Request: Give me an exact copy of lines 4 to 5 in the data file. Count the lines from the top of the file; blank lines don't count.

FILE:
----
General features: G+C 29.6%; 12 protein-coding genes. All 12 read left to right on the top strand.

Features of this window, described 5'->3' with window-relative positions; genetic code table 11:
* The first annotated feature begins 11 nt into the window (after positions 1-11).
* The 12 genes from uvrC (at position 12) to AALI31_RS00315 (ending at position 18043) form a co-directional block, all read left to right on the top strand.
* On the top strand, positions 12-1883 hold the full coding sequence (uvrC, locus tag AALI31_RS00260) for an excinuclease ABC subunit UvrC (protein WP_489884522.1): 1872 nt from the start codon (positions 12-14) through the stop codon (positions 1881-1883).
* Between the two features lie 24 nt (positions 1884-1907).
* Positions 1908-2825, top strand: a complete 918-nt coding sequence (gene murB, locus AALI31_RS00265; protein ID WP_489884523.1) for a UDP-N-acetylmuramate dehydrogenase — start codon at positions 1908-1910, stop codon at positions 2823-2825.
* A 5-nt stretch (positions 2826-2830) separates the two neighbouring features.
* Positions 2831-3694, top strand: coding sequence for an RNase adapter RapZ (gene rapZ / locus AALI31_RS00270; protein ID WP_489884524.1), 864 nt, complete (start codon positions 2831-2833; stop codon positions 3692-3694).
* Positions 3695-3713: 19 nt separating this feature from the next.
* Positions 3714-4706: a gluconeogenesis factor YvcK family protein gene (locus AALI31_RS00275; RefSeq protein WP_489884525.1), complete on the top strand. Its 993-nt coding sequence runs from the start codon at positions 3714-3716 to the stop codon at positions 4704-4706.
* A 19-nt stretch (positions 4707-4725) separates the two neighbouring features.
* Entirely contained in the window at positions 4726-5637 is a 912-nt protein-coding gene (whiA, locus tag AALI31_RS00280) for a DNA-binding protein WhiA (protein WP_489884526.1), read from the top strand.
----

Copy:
* The 12 genes from uvrC (at position 12) to AALI31_RS00315 (ending at position 18043) form a co-directional block, all read left to right on the top strand.
* On the top strand, positions 12-1883 hold the full coding sequence (uvrC, locus tag AALI31_RS00260) for an excinuclease ABC subunit UvrC (protein WP_489884522.1): 1872 nt from the start codon (positions 12-14) through the stop codon (positions 1881-1883).